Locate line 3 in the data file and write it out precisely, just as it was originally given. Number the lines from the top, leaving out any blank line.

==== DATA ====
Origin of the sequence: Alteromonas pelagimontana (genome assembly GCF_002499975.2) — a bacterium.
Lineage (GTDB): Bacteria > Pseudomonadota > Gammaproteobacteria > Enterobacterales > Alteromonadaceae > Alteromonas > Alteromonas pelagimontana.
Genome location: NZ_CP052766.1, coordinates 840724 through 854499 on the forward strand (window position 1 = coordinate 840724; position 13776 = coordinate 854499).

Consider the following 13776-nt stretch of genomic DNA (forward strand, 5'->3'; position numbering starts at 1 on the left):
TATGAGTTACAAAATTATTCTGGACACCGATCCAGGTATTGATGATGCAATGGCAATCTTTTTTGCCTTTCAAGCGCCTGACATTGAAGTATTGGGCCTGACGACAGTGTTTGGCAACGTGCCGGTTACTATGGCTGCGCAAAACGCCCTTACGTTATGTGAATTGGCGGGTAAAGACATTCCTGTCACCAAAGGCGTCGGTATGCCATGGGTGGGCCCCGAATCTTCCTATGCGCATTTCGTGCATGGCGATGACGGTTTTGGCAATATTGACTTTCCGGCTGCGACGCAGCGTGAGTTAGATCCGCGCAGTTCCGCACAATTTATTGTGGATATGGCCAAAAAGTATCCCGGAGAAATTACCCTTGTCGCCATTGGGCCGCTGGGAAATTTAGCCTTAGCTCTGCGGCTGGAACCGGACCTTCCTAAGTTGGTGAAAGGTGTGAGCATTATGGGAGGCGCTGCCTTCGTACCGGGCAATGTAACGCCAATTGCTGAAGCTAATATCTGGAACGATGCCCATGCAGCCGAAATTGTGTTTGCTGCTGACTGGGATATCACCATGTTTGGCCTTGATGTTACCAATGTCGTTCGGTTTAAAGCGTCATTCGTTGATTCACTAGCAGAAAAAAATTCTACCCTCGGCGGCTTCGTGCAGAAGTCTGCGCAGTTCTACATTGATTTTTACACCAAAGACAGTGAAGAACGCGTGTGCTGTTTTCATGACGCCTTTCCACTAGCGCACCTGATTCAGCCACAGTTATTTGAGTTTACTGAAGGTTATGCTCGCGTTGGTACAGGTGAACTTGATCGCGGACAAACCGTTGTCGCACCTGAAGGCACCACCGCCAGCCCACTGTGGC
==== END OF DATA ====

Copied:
Genome location: NZ_CP052766.1, coordinates 840724 through 854499 on the forward strand (window position 1 = coordinate 840724; position 13776 = coordinate 854499).